The Struggle with Mental Illness

The struggles of people who suffer from any mental illness are all too often hidden or ignored. No matter how progressive we like to think we are, there’s still a stigma attached to mental illness. People who have conditions ranging from depression to schizophrenia to personality disorders are often forced to suffer in silence, fearing judgment from others for something they can’t control.

I’ve probably represented well over 100 people who have mental illness in a variety of hearings. I’ve done mental health commitments, where the client’s condition was so severe they’d become a danger to themselves or others. I’ve advocated for clients trying to get Social Security Disability benefits after their symptoms became so debilitating it prevented them from working. I’ve handled numerous criminal cases where mental illness played a large role in the commission of the crime.

Not only do I have a lot of experience with mental illness in my professional life, but I have plenty of experience in my personal life, as well.

What all this experience has taught me is that, for whatever reason, the mental health population is still a forgotten one. Although a recent study showed that 1 in 5 Americans suffers from some form of mental illness, those that do are regularly treated differently than people who have a physical condition.

I regularly hear from clients that they don’t want their mental illness discussed in court or used as part of a defense because they’re too embarrassed. The mental health treatment provided in prisons is poor. Health insurance companies put a cap on how many times you can visit your therapist in a year. I’ve had Administrative Law Judges tell me they would not grant disability benefits for somebody because the claimant “only” had mental health issues, no physical, and mental health is not disabling. Judges and juries often ignore any mental health component of a case.

There’s no shaming of people who have physical disabilities; why do we shame or ignore people with mental disabilities? There’s a great internet meme that accurately illustrates the difference between how we treat people with mental illness versus those with physical illnesses.

Robin Williams’ recent suicide has shined a light on a previously taboo topic. Depression is real. Mental illness is real. It’s not something to be embarrassed about, and it’s certainly not something that should have a stigma attached.

Many people are now coming out and sharing their stories of how they’ve silently struggled with mental illness. My friend, Nick Falsone, a blogger and editor at my local newspaper, shared his story on the front page of Sunday’s paper. His bravery, and the bravery of everybody else speaking out, is admirable and an inspiration.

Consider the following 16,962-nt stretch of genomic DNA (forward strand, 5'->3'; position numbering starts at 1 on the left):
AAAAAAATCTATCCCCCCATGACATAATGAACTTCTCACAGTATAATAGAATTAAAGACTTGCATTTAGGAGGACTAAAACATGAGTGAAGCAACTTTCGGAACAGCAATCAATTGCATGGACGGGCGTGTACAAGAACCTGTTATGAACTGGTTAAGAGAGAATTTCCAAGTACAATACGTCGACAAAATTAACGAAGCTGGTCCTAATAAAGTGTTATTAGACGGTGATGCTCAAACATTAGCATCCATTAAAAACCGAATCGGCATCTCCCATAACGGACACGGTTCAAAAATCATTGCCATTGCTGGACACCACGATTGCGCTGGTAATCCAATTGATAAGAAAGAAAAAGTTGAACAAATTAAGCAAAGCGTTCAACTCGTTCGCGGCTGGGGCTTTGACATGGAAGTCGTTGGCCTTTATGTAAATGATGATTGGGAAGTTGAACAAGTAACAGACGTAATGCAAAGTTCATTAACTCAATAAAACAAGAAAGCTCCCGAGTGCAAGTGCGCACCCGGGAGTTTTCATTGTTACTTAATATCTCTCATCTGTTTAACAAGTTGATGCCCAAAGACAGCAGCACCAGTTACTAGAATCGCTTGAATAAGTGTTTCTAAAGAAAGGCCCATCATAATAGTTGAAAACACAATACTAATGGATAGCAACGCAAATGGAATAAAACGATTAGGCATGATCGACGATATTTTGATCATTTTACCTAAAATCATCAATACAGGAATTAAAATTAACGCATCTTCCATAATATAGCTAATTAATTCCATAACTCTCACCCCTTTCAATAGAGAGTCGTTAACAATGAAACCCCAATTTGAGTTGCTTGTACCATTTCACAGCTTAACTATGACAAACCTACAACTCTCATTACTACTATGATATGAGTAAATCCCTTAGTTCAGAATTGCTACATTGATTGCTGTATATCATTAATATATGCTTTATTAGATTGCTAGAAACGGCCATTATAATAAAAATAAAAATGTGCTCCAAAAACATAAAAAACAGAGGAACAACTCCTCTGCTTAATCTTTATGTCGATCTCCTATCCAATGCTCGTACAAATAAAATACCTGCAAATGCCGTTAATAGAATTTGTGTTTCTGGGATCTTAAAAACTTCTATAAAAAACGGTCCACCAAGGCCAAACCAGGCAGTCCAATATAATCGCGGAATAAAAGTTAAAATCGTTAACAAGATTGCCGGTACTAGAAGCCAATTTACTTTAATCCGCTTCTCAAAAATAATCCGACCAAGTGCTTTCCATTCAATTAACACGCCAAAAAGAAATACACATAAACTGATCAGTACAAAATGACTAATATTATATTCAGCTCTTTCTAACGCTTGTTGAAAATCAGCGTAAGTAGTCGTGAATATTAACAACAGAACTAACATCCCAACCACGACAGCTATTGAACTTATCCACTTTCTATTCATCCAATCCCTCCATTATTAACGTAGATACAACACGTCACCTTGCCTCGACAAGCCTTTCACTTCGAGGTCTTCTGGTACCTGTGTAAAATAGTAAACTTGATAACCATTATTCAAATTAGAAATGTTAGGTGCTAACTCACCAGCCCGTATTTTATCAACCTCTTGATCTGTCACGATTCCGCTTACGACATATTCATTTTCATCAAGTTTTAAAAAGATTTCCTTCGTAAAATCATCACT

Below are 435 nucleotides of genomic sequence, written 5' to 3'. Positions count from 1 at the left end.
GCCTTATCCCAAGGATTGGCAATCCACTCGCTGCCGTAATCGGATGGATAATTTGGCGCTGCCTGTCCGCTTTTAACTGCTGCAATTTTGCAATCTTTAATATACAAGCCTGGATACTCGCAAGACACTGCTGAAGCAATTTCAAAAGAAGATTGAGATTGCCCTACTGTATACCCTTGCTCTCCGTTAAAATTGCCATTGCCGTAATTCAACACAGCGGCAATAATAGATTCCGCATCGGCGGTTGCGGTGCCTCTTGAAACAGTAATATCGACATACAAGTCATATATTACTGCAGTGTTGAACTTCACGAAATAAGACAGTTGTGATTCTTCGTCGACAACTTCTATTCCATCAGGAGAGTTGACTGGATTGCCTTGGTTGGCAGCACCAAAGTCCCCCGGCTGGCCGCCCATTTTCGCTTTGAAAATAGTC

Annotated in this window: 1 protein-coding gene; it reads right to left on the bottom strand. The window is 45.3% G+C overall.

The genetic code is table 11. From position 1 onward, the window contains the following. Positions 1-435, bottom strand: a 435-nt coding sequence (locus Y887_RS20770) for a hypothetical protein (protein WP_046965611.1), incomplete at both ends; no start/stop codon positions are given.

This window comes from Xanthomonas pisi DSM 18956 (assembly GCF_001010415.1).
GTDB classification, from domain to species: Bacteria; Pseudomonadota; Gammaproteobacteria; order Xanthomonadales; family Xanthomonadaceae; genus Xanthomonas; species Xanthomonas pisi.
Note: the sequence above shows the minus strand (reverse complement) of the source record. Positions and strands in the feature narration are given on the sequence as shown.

My hope is that, moving forward, more people will recognize that mental illness is a real thing. It’s not something a person can just snap out of. It has an effect on almost every aspect of their life. As a lawyer, I see just how many areas of a person’s life it can affect. The legal system needs to recognize it; society needs to recognize it. And then we can move from an attitude of judgment and embarrassment to one of acceptance.

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When Should I Hire An Attorney?

I get this question a lot – do I really need an attorney? And if I do, how quickly do I need to hire one? The answer is fairly simple. If you’re involved in the legal system, or there’s even a possibility you may be, you should have an attorney. If you need one, you should hire one immediately.

I practice in a few different areas of law, but it’s same across the board – most, if not all, legal situations require an attorney. Why? Take Criminal Defense, for example. From the moment you come in contact with the police, they are looking for ways to convict you. You have certain rights available to you, and those rights need to be protected.

I wouldn’t even go in front of a judge for a traffic ticket without an attorney. Sometimes, it’s not as simple as whether you did it or not. With all crimes, there are certain things that must be proven, and an attorney will know how to adequately fight the case. Also, there are certain defenses that may be available for any number of charges, and the attorney is in the best position to understand when these defenses apply and how to successfully present them. Even the most clear-cut case may be winnable with the help of a good attorney.

In Personal Injury cases, you need to start preserving evidence immediately after the incident. You also want to have somebody for any insurance adjusters, witnesses, and possible plaintiffs to communicate with so you don’t say or do anything that could harm your case. Again, an attorney should be hired immediately.

I have a family member who was in a car accident a few years ago. She sustained injuries, and at the time didn’t know how lingering the effects may be or how they would affect her life. Back then, I was working at another firm that didn’t handle Personal Injury cases and I had signed a no moonlighting agreement, so I couldn’t help her. I suggested to her that she hire a Personal Injury attorney right away, which she did, and I’m glad she followed that advice. There were a lot of unexpected issues that came up, both with the other driver’s insurance carrier and her medical treatment, and she would have been lost if she didn’t have that attorney to guide her through the process and advocate on her behalf.

The same is true for the other areas of law that I practice – Workers Compensation, Social Security Disability, and Animal Law. Even if you don’t know that you’ll get criminal charges, or that you’ll be out of work for an extended period of time, or that your injuries will linger, you should have someone on your side, ensuring that your rights are protected and that you’re giving yourself the best chance at a positive outcome in your case.